Delaware’s Justice of the Peace Court has completed its first quarter of using pretrial risk assessment tools to determine appropriate sentencing for defendants charged with a crime. Although the court completed 4,804 risk assessments since December, Chief Magistrate Alan G. Davis said his court’s judges still need guidance to validate the data and ensure defendants receive appropriate sentences for their offensives.
“We are not data analysts,” Davis said at last week’s Justice Reinvestment Oversight Group meeting. “I think the court itself may need some assistance with translating what the data is actually doing on the ground.”
In the first quarter, the court completed 4,804 risk assessments on 3,097 individual defendants, Davis told the JRO’s members. Some individuals received more than one sentencing evaluation because they faced multiple charges or had additional cases. In some instances, an individual received four or five separate risk assessments, Davis said. The judge added that one defendant received seven pretrial risk assessments.
“The first assessment may recommend a lower level than the last one because the data from the first one is informing the last one,” Davis said.
The court did not perform risk assessments for individuals with violations of parole or capias charges because such individuals have a higher risk of being detained after sentencing and skew the results.
Judges ordered a different sentence than recommended by the pretrial assessment in 3.7 percent of the cases, far below the national average of a 10 percent deviation from the recommended sentence, Davis said. In some cases, the judges were required under Delaware law to issue a different punishment, while in other cases the judges opted to order a harsher sentence.
“The number of overrides are lower than expected,” Davis said. “However, there is some concern because the number of overrides moving from a lower level to a higher level is pretty high in comparison to the number of overall high-risk assessments themselves.”
Among the 309 individuals who were defined as “high risks,” judges deviated from the recommended sentencing in 24 percent of those cases.
Evaluating the effectiveness of risk assessment tools is one of the JRO’s key goals. The task force is quantifying the effectiveness of SB 226, a legislative package singed into law last summer to implement the Justice Reinvestment Task Force’s recommendations. A key component of that legislation was the implementation of pretrial risk assessments to better gauge an offender’s chances of recidivism by analyzing a series of behavioral factors.
The Justice of the Peace Court’s adoption of the evaluation tools was among the topics the group discussed April 23 at its meeting at the New Castle County Courthouse. Superior Court President Judge James T. Vaughn Jr. led the meeting, which was also attended by Court of Common Pleas Chief Judge Alex J. Smalls; Drewry Fennell, policy adviser to Gov. Jack Markell; Department of Correction Commissioner Robert Coupe and state Rep. James Johnson, D-Wilmington.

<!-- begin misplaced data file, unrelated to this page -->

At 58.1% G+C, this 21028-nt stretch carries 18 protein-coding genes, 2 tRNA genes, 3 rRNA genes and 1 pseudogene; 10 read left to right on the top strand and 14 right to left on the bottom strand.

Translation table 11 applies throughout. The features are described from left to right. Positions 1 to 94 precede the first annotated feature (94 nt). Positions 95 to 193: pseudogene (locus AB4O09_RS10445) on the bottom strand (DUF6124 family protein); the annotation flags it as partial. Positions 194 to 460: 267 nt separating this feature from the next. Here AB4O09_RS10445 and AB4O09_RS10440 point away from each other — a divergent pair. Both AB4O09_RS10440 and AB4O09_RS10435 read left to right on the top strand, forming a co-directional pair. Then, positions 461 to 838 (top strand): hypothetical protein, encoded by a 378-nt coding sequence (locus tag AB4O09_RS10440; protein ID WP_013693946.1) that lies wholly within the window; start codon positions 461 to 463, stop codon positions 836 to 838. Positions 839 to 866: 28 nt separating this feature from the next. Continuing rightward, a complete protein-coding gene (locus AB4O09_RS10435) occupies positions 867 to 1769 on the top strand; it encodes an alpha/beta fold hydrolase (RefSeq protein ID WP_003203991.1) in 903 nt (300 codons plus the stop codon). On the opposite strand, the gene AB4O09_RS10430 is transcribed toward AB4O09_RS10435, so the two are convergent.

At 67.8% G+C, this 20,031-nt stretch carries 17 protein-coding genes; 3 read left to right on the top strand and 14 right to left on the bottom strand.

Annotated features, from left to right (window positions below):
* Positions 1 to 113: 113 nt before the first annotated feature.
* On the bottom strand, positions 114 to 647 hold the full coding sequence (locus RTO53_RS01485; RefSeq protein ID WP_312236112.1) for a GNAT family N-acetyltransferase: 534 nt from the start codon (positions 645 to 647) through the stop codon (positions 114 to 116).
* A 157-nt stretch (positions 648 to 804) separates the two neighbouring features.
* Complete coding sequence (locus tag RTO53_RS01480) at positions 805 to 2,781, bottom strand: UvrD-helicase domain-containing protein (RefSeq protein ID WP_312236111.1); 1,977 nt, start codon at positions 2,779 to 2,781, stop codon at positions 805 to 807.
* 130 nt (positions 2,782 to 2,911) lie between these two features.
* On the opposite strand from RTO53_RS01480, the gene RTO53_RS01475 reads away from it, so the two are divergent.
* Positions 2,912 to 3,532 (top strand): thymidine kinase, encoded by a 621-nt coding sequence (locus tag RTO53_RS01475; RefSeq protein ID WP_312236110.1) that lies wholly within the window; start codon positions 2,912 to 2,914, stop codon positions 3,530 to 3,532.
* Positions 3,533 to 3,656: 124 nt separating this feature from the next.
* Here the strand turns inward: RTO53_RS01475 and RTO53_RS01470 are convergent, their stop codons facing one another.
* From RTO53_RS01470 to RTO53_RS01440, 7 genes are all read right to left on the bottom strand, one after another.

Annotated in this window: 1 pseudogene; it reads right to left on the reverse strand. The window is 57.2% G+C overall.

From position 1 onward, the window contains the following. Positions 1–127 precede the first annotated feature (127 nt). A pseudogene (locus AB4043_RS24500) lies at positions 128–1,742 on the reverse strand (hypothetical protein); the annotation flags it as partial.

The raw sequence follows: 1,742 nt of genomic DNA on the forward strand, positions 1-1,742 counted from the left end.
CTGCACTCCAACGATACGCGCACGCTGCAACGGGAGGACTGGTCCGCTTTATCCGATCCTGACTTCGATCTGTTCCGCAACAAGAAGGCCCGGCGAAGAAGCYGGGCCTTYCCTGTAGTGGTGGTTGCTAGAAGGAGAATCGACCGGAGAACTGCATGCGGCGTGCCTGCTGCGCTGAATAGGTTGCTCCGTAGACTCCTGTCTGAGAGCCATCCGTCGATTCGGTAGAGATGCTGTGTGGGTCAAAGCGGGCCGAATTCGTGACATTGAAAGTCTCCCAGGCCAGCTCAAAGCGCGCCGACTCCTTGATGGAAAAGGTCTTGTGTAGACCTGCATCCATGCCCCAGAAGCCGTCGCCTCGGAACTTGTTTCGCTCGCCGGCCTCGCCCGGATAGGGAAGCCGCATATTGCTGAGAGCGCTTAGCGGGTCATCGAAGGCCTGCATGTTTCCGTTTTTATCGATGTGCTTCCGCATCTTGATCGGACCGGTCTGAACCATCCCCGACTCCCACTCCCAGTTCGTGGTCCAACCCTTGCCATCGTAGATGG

Davis said the risk assessment tool implementation “was going fairly well,” but the court will need some assistance to interpret the data. The tools rank defendants on a scale corresponding to their potential recidivism risk. A defendant who is ranked between one and five is a low-level risk, a defendant who receives a score between six and 10 is a medium-level risk, and any individual who receives a risk of 11 or above is considered a high-level threat.
Davis said the Justice of the Peace Court’s judges need assistance to ensure they are not overvaluing or undervaluing a single risk factor.
“It’s beyond our level of experience to translate the data and what it’s doing on the ground,” he said. “We sort of need someone else to drive the link. I don’t think the Sentencing Accountability Commission has the manpower or the directive to do that as well. We are interpreting the data as best we can, but we think we need someone to help us with that.”
Davis said the goal of the data analysis would be to validate the risk assessment tool itself and he expects to start the project after the Justice of the Peace Court has compiled roughly a full year of data.
The Vera Institute of Justice, a New York nonprofit organization that helped implement the JRI’s recommendations, also assisted the Justice of the Peace Court with adopting the risk assessment tools. However, Davis said a third party will help the court evaluate the data.
JRO members also discussed the possibility of applying for Phase III funding. Nancy Fisher, a Vera member who attended the meeting, said Phase III was still in the preliminary stages, but if a state is selected it could receive as much as $2 million in federal aid to implement justice reinvestment programs.
Fisher added that not much was known about the Phase III program. The government will select three or four states for the program out of the 17 states that have implemented a justice reinvestment initiative.
“It is important that a state shows some commitment to the reinvestment component of this,” she said.
The JRO did not immediately decide at the meeting if it would pursue the Phase III financing.